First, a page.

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Mealworms win top prize in Bay Area Global Health Innovation Challenge

16688250746_89f8b0bc36_zTen student teams from universities around the world convened in San Francisco and Berkeley last weekend to pitch low-cost solutions designed to tackle major global health challenges.

With so many pressing global health needs, the 85 submissions to the inaugural Bay Area Global Health Innovation Challenge were far-ranging: from a mapping application to prevent road traffic injuries, an RFID tracking device to improve immunization rates and a self-administered screening device to identify cervical cancer risk and locate local aid.

Offering a $10,000 grand prize, competition was fierce. Only three advanced to the final competition round, where the student innovators pitched on stage to a judging panel comprised of leaders in global health innovation, entrepreneurs and biotech investors.

Two of the final three teams were comprised of Stanford-affiliated students and fellows. Shashi Ranjan, PhD, and Harsh Sheth, MD, are part of a team of Stanford-India Biodesign fellows who journeyed from Delhi to present their intra-nasal air purification device. The device is designed to protect people from the harmful effects of air pollution, which contributes to 7 million premature deaths annually, according to the World Health Organization.

Stanford medical students Lawrence Cai and Kimberly Souza, neurosciences graduate student Jana Lim and Stanford mechanical engineering graduate student Vikram Chauhan, also received honorable mentions for their device, HandHero, a hand splint that provides young burn survivors access to critical physical therapy.

But – as the judges remarked – the winning team, Elizabeth Frank, Joyce Lu and Gabrielle Wimer, undergraduates at the University of Chicago, took their innovation one step further. Rather than focusing on one specific health issue, they established a social enterprise to build mealworm farms, made out of recycled materials, in impoverished, crowded, urban areas. The mealworms are grown, harvested and turned into protein-rich flour, to be sold to local bakeries, and as fertilizer for community gardens. Along the way, the enterprise creates jobs, provides a healthy and sustainable protein alternative to livestock, and fuels the local economy.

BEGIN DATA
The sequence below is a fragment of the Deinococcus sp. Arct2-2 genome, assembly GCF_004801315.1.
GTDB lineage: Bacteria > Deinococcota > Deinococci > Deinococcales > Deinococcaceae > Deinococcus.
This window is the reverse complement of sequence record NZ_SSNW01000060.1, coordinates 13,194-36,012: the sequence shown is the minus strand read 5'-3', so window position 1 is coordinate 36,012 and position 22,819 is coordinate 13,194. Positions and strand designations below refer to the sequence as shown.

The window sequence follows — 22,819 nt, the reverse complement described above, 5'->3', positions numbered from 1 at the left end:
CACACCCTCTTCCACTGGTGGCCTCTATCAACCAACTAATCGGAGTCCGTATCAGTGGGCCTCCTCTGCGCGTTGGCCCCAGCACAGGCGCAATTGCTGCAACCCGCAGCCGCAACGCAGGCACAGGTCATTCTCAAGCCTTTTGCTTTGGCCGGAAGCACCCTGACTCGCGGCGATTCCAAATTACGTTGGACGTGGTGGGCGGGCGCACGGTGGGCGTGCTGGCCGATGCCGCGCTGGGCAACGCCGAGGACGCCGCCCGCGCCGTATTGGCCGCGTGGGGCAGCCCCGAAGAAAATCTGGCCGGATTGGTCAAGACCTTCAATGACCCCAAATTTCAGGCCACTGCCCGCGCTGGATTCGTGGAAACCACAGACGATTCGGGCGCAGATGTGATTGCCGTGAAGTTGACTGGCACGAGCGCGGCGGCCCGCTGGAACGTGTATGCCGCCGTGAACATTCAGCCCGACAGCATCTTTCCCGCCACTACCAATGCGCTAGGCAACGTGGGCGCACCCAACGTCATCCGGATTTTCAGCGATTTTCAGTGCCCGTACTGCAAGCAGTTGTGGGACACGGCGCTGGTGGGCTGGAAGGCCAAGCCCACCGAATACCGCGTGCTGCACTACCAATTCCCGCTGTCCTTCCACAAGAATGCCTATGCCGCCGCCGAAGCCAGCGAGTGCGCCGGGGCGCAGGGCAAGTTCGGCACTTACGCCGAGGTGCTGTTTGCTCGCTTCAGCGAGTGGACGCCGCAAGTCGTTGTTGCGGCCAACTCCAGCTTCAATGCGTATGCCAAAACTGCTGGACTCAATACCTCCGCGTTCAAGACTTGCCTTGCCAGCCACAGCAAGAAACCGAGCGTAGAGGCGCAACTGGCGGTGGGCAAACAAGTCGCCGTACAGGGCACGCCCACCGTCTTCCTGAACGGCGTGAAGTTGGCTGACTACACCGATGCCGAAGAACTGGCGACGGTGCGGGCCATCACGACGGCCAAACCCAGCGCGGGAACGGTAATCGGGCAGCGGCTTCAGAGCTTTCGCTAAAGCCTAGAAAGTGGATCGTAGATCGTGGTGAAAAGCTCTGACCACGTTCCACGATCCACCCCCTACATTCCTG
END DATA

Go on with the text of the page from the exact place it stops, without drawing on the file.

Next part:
“Our idea was not only to address the health problem of malnutrition, but also to make it a community-centered innovation that brought the site of food production to the community themselves so we were also reducing the cost of food transportation,” Lu said at the event.

They will take home $10,000 in prize funding, part of which will be used to help fund the team's visit to Guatemala this summer where they'll start their first pilot site in the local communities.

The competition was presented by Stanford’s Center for Innovation in Global Health, UC Berkeley's Center for Global Public Health and HealthRoots Foundation for Global Health. It included teams ranging from a group of undergraduate bioengineering students from San Diego to medical and graduate students from Tanzania and post-docs from India.

Previously: Stanford-India Biodesign co-founder: "You can become a millionaire, but also make a difference", The next challenge for biodesign: constraining health-care costs and Following the heart and the mind in biodesign
Photo by AJ Cann

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